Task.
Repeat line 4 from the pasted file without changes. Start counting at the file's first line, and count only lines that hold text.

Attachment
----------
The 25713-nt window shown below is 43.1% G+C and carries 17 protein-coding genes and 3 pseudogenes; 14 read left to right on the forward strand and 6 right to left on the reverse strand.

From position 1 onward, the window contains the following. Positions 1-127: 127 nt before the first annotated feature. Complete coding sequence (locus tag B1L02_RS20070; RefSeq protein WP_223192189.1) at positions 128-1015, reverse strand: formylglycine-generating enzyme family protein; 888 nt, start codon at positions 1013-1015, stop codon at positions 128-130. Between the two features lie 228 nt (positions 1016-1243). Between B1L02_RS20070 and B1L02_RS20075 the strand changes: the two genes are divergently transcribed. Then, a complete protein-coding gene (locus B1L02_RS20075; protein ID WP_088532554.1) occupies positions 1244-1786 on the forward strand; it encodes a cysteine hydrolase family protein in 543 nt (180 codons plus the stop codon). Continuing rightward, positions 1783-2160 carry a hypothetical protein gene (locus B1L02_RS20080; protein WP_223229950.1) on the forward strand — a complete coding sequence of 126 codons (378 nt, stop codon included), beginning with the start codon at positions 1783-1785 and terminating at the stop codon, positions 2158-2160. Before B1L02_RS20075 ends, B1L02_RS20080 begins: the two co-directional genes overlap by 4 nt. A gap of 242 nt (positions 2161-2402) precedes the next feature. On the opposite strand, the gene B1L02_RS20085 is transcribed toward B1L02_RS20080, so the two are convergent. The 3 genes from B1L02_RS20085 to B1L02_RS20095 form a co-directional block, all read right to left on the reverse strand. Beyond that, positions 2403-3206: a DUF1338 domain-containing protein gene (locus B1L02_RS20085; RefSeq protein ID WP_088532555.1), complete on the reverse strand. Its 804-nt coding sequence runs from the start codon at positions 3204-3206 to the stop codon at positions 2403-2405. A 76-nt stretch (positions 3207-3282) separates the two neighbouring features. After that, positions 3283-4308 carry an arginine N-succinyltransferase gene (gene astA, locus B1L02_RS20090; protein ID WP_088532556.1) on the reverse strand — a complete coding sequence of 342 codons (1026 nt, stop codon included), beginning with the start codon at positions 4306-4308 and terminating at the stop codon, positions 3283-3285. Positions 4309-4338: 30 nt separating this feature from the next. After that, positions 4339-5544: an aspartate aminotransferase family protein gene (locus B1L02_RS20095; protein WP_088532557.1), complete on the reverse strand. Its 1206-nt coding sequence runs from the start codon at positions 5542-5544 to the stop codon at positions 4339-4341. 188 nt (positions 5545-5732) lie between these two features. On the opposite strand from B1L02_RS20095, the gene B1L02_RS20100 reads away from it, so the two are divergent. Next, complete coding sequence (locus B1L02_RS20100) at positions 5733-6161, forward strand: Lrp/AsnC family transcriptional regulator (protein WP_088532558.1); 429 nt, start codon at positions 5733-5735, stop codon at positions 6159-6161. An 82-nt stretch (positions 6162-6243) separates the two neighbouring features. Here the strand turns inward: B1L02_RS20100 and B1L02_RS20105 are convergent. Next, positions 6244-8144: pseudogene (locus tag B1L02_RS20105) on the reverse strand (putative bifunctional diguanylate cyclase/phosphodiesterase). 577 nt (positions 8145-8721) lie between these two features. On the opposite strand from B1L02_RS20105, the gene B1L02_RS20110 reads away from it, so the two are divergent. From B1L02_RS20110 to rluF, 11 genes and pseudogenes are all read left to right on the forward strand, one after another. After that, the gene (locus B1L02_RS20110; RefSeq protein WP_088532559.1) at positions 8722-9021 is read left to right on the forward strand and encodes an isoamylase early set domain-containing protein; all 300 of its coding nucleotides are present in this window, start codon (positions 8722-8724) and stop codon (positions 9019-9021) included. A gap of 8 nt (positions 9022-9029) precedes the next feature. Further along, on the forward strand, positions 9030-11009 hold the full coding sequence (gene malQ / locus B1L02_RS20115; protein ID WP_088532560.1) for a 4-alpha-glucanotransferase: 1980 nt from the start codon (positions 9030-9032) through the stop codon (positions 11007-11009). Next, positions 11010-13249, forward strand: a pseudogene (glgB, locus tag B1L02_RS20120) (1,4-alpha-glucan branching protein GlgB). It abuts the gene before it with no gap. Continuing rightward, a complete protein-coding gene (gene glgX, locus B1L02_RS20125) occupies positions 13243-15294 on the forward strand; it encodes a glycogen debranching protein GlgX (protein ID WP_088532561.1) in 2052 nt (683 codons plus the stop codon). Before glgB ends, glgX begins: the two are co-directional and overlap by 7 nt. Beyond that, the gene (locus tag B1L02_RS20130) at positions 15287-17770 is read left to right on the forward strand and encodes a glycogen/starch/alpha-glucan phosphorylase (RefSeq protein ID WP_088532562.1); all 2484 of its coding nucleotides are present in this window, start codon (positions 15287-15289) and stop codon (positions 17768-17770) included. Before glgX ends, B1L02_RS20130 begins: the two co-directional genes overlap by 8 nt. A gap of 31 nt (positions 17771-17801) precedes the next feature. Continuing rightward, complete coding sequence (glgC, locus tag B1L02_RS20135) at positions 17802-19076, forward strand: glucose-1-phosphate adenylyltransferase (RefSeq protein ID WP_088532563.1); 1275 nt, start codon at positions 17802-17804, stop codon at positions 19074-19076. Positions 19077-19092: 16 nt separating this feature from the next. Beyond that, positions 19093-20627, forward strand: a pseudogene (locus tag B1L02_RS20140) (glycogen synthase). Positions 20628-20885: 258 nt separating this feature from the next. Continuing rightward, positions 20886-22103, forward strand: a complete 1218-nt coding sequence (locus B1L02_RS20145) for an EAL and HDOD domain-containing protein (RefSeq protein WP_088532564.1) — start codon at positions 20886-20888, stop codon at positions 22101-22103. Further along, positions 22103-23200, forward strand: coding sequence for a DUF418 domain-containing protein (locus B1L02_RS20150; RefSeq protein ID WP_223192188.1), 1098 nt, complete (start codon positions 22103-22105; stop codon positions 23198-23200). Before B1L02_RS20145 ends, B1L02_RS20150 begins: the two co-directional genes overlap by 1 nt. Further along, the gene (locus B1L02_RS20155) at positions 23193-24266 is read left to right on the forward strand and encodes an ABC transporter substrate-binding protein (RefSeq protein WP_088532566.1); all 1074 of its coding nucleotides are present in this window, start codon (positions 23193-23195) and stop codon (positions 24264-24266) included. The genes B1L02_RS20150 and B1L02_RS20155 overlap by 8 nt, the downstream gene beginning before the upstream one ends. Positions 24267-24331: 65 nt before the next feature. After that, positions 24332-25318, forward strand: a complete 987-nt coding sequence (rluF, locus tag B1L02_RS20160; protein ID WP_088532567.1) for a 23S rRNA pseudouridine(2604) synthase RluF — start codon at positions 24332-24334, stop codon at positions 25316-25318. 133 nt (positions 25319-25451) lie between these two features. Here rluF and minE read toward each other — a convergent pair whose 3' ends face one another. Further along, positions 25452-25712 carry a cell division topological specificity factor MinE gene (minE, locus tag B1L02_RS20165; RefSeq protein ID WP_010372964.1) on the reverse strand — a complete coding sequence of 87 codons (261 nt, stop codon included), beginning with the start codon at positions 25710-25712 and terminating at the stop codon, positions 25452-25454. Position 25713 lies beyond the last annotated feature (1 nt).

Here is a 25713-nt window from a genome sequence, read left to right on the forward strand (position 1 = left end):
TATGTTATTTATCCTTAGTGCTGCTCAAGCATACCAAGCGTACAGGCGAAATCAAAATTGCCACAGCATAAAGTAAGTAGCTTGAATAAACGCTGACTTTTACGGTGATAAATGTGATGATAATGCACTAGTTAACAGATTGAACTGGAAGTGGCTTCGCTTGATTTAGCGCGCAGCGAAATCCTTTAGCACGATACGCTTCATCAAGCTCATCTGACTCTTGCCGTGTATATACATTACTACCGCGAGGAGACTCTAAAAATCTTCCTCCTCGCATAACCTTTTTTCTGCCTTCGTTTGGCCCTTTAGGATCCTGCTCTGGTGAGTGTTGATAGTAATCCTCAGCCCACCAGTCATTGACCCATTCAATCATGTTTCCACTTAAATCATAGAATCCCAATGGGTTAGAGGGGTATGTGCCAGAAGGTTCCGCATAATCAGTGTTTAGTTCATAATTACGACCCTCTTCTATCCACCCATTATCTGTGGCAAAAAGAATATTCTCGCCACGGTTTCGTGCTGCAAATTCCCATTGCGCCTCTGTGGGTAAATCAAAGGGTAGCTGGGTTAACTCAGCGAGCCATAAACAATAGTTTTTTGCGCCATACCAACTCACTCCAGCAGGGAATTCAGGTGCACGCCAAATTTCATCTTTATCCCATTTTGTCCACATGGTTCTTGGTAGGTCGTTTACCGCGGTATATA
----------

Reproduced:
TATGTTATTTATCCTTAGTGCTGCTCAAGCATACCAAGCGTACAGGCGAAATCAAAATTGCCACAGCATAAAGTAAGTAGCTTGAATAAACGCTGACTTTTACGGTGATAAATGTGATGATAATGCACTAGTTAACAGATTGAACTGGAAGTGGCTTCGCTTGATTTAGCGCGCAGCGAAATCCTTTAGCACGATACGCTTCATCAAGCTCATCTGACTCTTGCCGTGTATATACATTACTACCGCGAGGAGACTCTAAAAATCTTCCTCCTCGCATAACCTTTTTTCTGCCTTCGTTTGGCCCTTTAGGATCCTGCTCTGGTGAGTGTTGATAGTAATCCTCAGCCCACCAGTCATTGACCCATTCAATCATGTTTCCACTTAAATCATAGAATCCCAATGGGTTAGAGGGGTATGTGCCAGAAGGTTCCGCATAATCAGTGTTTAGTTCATAATTACGACCCTCTTCTATCCACCCATTATCTGTGGCAAAAAGAATATTCTCGCCACGGTTTCGTGCTGCAAATTCCCATTGCGCCTCTGTGGGTAAATCAAAGGGTAGCTGGGTTAACTCAGCGAGCCATAAACAATAGTTTTTTGCGCCATACCAACTCACTCCAGCAGGGAATTCAGGTGCACGCCAAATTTCATCTTTATCCCATTTTGTCCACATGGTTCTTGGTAGGTCGTTTACCGCGGTATATA